It is with deep sadness that we report the passing of Carl Saunders, the legendary jazz trumpeter, composer, and educator, on February 25th, 2023. His legacy will undoubtedly continue to inspire future generations of jazz musicians for many years to come.
Who was Carl Saunders?
Carl Saunders was a highly talented jazz trumpeter, composer, and educator who had the privilege of performing alongside some of the most notable musicians in the industry, including Stan Kenton, Buddy Rich, Bill Holman, and Clare Fischer, among others. Despite being born in Indianapolis, Indiana, Saunders spent much of his early years traveling, thanks to his mother, Gail Saunders, who was a vocalist that worked with the Sherwood Orchestra and Stan Kenton. Saunders’ uncle, Bobby Sherwood, was also a famous trumpeter for the Sherwood Orchestra.
As a musician, Saunders drew inspiration from various sources, including the Dave Pell Octet, whose recordings had a significant impact on him. He was particularly influenced by the style and phrasing of Don Fagerquist, the former trumpeter for the Dave Pell Octet. In addition to performing alongside other musicians, Saunders also recorded and played his own music, leaving a lasting impression on the jazz music scene.
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Carl Saunders died: What was his cause of death?
The music industry is in mourning following the sudden and unexpected passing of trumpet player, Carl Saunders. According to reports, Saunders had been battling various health issues for the past few years, which required him to spend extended periods in and out of hospitals. While it is not entirely clear what the underlying cause of his death was, it is apparent that his health struggles have played a significant role.
Saunders had a long and successful career as a musician and was widely regarded as one of the most talented trumpet players of his generation. His passing is undoubtedly a significant loss to his family, friends, and fans around the world.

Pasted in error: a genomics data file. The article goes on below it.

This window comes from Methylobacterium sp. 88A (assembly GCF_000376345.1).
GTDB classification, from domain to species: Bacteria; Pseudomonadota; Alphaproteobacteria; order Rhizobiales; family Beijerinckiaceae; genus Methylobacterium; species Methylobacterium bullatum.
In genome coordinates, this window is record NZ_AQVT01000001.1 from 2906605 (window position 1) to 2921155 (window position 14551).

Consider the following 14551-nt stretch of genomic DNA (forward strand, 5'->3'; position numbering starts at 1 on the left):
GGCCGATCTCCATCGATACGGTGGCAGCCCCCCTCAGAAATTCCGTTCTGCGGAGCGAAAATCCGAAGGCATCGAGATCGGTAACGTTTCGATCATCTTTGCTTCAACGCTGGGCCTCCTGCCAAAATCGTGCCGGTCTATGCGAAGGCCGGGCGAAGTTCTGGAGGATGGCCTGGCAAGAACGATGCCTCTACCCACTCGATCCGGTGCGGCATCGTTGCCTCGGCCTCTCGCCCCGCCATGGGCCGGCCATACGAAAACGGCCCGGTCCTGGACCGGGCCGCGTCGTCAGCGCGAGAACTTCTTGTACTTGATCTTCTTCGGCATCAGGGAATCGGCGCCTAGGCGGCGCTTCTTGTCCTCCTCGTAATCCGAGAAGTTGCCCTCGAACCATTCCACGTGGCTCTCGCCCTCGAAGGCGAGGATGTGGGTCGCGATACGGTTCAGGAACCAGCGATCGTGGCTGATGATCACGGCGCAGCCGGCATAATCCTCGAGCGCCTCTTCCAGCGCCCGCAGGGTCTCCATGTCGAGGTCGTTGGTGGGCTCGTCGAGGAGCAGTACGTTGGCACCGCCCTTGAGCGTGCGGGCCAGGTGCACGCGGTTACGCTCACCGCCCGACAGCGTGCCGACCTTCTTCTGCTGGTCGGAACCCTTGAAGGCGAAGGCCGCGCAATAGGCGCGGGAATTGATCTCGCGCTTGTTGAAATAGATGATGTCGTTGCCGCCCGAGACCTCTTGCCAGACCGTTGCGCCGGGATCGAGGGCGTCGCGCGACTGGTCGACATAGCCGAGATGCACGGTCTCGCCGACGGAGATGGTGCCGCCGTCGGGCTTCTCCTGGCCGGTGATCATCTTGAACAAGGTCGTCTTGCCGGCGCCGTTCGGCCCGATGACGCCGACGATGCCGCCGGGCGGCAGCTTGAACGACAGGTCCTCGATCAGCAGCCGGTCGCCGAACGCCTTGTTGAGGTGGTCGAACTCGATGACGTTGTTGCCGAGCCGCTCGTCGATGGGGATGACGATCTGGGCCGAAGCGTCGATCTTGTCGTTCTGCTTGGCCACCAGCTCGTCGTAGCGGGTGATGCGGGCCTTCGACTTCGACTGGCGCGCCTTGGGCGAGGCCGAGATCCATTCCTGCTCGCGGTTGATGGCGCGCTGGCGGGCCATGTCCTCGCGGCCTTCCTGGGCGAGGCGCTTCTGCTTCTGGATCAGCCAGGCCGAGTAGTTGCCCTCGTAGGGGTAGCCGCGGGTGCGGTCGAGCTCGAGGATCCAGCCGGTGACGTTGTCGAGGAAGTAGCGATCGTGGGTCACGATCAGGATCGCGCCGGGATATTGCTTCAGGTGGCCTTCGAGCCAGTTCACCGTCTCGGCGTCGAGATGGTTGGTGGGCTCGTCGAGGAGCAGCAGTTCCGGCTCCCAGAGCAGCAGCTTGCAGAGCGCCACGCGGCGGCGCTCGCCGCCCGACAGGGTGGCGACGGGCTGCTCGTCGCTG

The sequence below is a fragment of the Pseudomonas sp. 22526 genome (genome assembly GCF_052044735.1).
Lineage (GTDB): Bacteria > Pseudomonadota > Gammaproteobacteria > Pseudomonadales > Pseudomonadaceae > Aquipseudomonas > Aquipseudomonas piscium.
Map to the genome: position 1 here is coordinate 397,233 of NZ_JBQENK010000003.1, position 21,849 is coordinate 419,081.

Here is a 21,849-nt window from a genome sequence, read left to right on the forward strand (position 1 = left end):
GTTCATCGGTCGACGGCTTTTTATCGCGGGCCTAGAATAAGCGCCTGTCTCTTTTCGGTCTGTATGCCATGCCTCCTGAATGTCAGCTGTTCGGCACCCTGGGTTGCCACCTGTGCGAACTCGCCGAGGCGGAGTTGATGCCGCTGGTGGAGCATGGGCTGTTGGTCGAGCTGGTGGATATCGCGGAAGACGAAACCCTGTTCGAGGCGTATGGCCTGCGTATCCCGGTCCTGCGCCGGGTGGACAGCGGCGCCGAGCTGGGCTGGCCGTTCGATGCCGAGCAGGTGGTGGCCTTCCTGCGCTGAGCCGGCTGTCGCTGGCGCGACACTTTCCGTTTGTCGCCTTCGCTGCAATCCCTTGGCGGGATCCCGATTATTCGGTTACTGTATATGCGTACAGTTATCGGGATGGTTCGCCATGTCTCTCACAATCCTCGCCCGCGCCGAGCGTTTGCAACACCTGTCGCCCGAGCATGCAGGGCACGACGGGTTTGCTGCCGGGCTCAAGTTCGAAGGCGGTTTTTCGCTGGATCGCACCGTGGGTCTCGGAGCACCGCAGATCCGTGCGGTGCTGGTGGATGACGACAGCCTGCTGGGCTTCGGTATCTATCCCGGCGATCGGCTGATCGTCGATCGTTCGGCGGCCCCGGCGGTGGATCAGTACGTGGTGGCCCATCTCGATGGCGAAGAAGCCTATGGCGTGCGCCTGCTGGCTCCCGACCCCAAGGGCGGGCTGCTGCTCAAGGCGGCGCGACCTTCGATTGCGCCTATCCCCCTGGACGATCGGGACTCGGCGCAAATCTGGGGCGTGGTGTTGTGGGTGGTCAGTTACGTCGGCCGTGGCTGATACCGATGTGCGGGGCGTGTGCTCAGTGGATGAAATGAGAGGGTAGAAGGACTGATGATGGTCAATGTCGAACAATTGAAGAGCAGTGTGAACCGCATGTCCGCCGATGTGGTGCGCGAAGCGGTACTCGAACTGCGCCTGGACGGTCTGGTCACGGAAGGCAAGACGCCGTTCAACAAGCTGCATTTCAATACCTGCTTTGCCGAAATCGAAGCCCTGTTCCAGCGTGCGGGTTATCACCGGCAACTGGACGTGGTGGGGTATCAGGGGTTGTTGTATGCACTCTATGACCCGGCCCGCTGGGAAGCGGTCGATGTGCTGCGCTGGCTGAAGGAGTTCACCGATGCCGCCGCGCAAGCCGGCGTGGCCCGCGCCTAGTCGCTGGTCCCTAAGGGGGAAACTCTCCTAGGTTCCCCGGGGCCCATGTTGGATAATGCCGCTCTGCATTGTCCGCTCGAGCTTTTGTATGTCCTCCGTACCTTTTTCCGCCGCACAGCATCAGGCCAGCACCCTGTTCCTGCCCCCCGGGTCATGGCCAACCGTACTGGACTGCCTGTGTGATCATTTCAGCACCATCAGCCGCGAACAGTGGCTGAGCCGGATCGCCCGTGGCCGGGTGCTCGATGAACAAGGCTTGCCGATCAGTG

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Carl Saunders’s Career
Saunders, a talented musician, discovered his passion for the trumpet in seventh grade, and it was evident that he had a natural gift for it. He did not require formal training because he learned by ear. His raw talent eventually landed him an audition for Stan Kenton’s orchestra, where he was promptly hired. Saunders chose to wait for a trumpet opening rather than joining the mellophonium section.
Following his stint with Kenton’s band, Saunders relocated to Las Vegas to play lead trumpet for twenty years with some of the most significant names in music, including Ella Fitzgerald, Tony Bennett, and Frank Sinatra. Prior to this, he had also worked with notable artists such as Maynard Ferguson, Benny Goodman, and Charlie Barnet, among others.
Carl Saunders RIP. Here's an original of his I arranged called "Baby Blues." I thought it came out great. To me, this was one of his best solo's. I loved this song because it was different.https://t.co/DXzPx5YEy1— Michael J Barone (@MichaelJBarone1) February 26, 2023
Saunders then moved to Los Angeles in 1984, where he continued his career, playing lead trumpet with Bill Holman’s Orchestra, Supersax, Bob Florence’s, and Gerald Wilson’s big ensembles, as well as the Phil Norman Tentet. He replaced Don Fagerquist in the Dave Pell Octet in 1994. With an illustrious career spanning several decades, Saunders has undoubtedly left a mark on the music industry.
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Obituary and Funeral Arrangements
The family of Carl Saunders has announced that his obituary and funeral arrangements will be released at a later date. It is unclear at this time when this information will become available to the public. In this difficult time, his loved ones are asking for privacy to mourn their loss and grieve in peace. Saunders’ legacy as a musician will undoubtedly continue to inspire future generations of musicians for many years to come.
Tributes to Carl Saunders
RIP Carl Saunders Jazz trumpet legend— Scott LaFata (@V3CEO) February 26, 2023
Mike Vax Wrote,
It is with a heavy heart that I must let all of you know that Carl Saunders passed away last night. He had been in and out of the hospital and had quite a few medical problems over the past couple of years. We had been great friends and musical “soul mates” for so many years, and of course he made many tours with the SKLO and played my festival here in Arizona many times. For me, he was truly one of the greatest trumpet players I have ever played with. He would call me countless times just to tell me his latest joke. I will miss him more than I can say. Rest in Peace, friend.